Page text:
Vincent Farrell, Jr. is Chief Investment Officer of Soleil Securities, a New York based investment management company. Over his long career on Wall Street, he has worked for numerous distinguished firms. Mr. Farrell graduated from Princeton University in 1969 and received his M.B.A. from the Iona College Graduate School of Business in 1972.
Household debt is “down” to 130% of disposable income. “Down” is a relative term. It was 134% recently. But it was half the current level as recently as the mid-1980’s. Total debt in the U.S. (all debt including the government) stands at about 360% of Gross Domestic Product. It was 155% in 1980. Another way to slice the debt overview is to look at non-financial debt (take the banks’ debt, etc. out) and that is 240% of GDP. The Euro zone is also at about that level and Japan is at something like 450% of GDP. But that economy has been down for a long time, so I take no comfort we are better off than that.
Let’s look at household debt for a moment. Disposable personal income is close enough to $11 trillion that we can use that as a number. If household debt were to retreat to, say, 100% of income, it would be a retrenchment of a good bit over $3 trillion. That would be one big bite out of consumer expenditures. I have no idea where this debt to income will or should go. Things tend to revert to the norm over time, and if we were in the 70% range in the 1980’s, I don’t think returning to 100% is a crazy view. If the savings rate were to return to its 70-year average of 9%, that would chip in almost $1 trillion a year. Savings might not go to pay off debt, but, from a total balance sheet overview, we could balance one against the other. If all else stayed equal (which of course it won’t), it would take several years to get back to 100%. Not a joyful prospect for a booming economy led by the consumer, but I don’t think any of us believe the consumer is going to be a driving force in any recovery.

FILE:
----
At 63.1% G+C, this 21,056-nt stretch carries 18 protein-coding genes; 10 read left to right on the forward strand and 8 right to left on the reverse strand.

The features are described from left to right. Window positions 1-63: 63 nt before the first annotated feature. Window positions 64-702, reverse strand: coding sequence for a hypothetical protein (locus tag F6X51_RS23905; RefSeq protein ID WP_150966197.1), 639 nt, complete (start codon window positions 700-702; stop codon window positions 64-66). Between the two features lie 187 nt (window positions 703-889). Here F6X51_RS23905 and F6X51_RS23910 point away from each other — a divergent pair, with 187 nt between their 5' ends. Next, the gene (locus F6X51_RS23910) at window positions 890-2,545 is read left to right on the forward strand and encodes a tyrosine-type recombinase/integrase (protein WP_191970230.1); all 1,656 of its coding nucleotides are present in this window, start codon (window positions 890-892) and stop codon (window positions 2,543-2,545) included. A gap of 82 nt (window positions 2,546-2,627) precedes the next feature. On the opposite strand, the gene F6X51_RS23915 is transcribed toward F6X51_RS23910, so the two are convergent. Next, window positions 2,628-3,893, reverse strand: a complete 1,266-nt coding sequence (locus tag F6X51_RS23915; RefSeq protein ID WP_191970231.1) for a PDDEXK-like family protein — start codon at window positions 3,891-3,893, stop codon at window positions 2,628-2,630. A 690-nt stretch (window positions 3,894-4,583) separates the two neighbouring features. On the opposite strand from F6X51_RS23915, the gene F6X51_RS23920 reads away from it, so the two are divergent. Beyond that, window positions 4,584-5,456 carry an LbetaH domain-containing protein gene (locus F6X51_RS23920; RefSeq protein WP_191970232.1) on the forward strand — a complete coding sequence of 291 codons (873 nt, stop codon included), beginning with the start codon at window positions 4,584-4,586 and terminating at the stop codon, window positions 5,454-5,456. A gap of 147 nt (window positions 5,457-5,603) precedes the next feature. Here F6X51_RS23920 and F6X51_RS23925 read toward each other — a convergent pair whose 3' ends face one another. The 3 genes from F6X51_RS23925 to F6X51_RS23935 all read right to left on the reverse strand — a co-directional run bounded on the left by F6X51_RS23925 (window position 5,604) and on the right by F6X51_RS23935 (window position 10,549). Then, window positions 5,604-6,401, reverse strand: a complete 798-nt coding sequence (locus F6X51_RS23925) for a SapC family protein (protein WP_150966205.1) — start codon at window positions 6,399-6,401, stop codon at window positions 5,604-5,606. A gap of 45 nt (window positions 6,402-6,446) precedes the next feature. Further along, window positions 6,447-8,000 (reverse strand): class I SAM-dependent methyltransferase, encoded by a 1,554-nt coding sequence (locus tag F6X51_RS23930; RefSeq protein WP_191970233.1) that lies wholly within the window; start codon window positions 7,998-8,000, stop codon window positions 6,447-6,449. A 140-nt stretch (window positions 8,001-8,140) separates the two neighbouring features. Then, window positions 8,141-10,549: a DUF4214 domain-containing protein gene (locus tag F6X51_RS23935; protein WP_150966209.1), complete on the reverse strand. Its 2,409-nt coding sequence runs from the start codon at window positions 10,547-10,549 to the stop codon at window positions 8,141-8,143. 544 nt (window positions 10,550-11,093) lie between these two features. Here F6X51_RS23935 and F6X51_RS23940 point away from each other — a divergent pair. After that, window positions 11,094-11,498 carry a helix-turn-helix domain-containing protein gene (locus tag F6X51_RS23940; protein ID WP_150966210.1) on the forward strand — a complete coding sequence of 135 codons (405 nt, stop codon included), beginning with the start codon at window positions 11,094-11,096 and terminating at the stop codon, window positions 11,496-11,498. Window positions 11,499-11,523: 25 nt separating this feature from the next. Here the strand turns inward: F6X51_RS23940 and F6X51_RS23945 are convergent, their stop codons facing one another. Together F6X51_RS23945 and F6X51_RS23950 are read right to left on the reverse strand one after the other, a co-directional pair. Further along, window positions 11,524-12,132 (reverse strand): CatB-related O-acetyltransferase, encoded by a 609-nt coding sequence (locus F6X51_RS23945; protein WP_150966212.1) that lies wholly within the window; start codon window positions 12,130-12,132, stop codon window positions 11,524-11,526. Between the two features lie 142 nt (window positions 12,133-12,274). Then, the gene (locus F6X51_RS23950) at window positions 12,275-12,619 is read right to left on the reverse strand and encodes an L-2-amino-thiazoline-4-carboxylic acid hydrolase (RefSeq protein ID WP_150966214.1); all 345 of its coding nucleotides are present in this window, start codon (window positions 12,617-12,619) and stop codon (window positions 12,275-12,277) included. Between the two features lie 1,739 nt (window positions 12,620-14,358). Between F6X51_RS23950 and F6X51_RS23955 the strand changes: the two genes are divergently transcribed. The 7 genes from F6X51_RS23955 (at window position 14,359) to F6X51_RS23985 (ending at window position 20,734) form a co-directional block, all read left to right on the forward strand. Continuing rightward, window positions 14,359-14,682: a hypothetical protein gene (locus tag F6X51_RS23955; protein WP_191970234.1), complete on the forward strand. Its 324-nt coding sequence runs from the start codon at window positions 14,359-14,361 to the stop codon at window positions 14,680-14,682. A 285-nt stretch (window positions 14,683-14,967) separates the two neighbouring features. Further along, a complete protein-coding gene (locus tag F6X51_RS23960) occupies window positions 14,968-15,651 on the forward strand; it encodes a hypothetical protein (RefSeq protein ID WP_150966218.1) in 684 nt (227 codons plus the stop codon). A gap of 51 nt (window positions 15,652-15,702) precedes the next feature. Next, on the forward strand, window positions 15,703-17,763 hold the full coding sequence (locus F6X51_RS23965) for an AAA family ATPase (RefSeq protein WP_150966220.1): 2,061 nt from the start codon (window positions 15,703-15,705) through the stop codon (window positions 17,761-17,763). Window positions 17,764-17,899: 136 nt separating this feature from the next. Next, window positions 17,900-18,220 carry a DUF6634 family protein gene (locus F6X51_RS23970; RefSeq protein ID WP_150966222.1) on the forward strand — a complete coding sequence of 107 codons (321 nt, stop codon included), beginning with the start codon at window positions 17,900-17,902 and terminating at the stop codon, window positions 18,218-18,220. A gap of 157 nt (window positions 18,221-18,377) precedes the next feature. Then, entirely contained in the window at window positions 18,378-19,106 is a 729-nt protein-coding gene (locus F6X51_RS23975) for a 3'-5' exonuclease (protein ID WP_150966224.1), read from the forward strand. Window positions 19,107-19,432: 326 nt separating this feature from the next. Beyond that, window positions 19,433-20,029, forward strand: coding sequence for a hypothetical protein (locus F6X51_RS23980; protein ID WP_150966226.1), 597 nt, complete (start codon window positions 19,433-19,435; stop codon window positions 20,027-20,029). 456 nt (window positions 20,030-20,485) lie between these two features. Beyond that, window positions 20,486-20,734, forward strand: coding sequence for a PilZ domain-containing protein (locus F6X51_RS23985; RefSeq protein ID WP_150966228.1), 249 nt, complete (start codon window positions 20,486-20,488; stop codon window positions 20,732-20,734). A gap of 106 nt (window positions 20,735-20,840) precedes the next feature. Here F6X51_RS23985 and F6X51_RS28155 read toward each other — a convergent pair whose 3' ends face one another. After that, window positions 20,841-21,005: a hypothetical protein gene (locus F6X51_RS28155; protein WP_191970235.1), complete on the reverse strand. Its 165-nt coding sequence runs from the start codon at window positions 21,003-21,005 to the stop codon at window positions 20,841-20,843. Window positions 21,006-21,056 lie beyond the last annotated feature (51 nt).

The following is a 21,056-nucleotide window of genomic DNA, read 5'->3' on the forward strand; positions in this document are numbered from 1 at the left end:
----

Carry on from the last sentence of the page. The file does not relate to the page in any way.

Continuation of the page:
What might be a driving force would be inventory restocking. I mentioned yesterday that Industrial Production was down again, which means there is no inventory build at all, and inventory liquidation instead. If final demand started to pick up, there would be a need to increase production quickly.
New York City has balanced its budget with the aid of Federal stimulus dollars. But the smoke and mirrors employed also revealed a rise in the sales tax and a reduction in the work force. How does the use of stimulus dollars in this sense stimulate? Taxes are up and employment down. I don’t get it. Only about $50 billion or so of the total stimulus package of $787 billion has been spent, and there is a lot of enthusiasm that, when the rest gets spent, the economy will prosper. But if it non-stimulates like this, we are in for a reassessment.
My partner, Greg Valliere, in a short piece I would recommend to you, notes that Congressman Charlie Rangel has proposed a surcharge on rich people to help pay for the health care package. You knew that was coming to protect the President’s campaign pledge to not raise middle-class taxes. I would note that in the 1930’s the economy (and the market) recovered significantly from 1933 to 1937. In 1937 we raised interest rates and, as important, raised the marginal tax rate to 90%! The call for a rise in the Fed Funds rate and a move to tax those evil rich folk has an uncomfortable historical ring to it.
Wednesday’s market went below the 200-day moving average at 908 and predictably fought to stay above it. I am guessing that there will be some resistance at this level, but the weight of the evidence lends itself to a continued correction.
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That’s a lot of money
Chief Investment Officer
Soleil Securities Corporation
June 17, 2009
212-380-4909 | email@example.com